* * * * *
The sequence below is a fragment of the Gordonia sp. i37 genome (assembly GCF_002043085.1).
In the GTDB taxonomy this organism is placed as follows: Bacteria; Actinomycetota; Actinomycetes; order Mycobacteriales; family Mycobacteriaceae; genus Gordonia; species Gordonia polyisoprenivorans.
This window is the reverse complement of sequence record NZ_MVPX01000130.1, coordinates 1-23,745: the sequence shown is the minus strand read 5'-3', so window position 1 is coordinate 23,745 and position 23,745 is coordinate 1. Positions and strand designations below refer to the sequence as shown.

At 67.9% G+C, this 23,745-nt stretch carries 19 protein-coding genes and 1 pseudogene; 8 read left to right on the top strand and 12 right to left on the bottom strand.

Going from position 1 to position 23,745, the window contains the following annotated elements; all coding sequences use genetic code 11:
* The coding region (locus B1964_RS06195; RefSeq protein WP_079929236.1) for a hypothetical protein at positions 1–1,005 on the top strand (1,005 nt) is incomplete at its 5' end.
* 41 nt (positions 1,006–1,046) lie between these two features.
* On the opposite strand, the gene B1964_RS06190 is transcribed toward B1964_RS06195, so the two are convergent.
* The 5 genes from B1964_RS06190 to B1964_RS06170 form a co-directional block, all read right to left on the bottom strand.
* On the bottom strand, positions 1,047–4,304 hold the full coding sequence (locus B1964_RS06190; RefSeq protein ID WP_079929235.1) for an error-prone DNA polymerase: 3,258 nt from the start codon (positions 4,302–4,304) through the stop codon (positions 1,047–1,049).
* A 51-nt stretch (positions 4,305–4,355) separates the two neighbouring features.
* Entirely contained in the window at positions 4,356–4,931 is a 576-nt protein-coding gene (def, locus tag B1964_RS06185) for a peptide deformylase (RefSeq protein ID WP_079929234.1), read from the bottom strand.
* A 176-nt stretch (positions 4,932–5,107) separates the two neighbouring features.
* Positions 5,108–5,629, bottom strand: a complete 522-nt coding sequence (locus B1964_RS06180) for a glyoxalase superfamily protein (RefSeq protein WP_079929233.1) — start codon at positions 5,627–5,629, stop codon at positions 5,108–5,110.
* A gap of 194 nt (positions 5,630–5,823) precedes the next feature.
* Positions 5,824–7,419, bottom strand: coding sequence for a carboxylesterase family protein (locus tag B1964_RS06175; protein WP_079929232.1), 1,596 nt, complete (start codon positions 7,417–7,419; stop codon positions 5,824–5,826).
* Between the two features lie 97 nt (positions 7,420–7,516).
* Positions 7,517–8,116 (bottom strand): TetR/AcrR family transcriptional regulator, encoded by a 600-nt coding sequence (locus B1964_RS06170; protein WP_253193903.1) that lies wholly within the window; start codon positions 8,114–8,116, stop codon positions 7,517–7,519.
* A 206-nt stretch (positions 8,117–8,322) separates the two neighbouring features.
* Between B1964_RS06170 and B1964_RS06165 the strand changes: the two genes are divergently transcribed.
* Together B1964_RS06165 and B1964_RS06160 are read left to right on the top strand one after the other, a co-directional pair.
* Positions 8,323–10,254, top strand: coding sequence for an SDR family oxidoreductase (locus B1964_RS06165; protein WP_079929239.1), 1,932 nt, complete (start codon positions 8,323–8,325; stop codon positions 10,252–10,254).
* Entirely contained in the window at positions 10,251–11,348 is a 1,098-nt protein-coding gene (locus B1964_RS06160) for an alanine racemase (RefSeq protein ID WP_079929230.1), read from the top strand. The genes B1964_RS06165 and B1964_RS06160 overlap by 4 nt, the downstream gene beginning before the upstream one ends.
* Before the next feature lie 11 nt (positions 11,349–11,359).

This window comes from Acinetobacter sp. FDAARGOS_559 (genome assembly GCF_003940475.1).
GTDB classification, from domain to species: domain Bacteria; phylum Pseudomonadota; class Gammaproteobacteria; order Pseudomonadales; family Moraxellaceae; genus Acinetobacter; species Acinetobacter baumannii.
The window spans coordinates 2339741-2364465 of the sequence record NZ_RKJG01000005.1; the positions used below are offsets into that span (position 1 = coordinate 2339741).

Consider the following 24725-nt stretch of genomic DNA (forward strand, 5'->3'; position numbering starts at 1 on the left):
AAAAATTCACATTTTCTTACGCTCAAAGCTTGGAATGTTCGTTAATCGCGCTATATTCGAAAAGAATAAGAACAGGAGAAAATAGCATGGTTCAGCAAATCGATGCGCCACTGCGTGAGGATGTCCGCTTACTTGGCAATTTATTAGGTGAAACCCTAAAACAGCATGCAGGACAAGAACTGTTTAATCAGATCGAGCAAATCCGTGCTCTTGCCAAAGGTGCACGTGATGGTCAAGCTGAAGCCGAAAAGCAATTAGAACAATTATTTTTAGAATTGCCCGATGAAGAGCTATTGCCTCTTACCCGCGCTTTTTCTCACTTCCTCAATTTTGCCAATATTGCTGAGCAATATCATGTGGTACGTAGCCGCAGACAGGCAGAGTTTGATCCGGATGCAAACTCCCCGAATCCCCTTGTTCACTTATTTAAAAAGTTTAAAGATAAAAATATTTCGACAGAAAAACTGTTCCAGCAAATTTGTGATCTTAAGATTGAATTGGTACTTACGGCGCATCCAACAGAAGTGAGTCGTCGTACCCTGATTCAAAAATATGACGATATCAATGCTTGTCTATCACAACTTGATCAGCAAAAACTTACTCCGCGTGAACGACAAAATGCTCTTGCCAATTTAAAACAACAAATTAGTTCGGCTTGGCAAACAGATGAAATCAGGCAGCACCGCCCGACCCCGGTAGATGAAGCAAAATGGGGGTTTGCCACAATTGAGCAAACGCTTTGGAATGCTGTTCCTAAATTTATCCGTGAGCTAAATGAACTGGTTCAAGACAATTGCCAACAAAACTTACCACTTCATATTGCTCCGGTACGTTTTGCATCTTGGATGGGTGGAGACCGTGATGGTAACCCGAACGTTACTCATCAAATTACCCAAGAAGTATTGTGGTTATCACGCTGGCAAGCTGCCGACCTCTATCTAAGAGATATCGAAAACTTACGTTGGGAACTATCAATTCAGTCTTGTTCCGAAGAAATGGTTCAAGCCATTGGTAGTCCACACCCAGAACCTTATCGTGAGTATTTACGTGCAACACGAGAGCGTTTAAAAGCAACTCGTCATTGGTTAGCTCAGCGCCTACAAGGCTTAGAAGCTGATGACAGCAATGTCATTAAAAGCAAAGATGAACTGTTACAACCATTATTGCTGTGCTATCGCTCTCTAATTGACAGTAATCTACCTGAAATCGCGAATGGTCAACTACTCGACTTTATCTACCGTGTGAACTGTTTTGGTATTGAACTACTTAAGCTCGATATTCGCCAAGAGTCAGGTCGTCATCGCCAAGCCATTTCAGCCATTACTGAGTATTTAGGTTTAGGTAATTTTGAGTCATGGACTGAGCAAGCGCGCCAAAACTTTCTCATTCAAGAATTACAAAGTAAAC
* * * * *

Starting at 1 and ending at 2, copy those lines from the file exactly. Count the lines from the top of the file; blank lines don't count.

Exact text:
The sequence below is a fragment of the Gordonia sp. i37 genome (assembly GCF_002043085.1).
In the GTDB taxonomy this organism is placed as follows: Bacteria; Actinomycetota; Actinomycetes; order Mycobacteriales; family Mycobacteriaceae; genus Gordonia; species Gordonia polyisoprenivorans.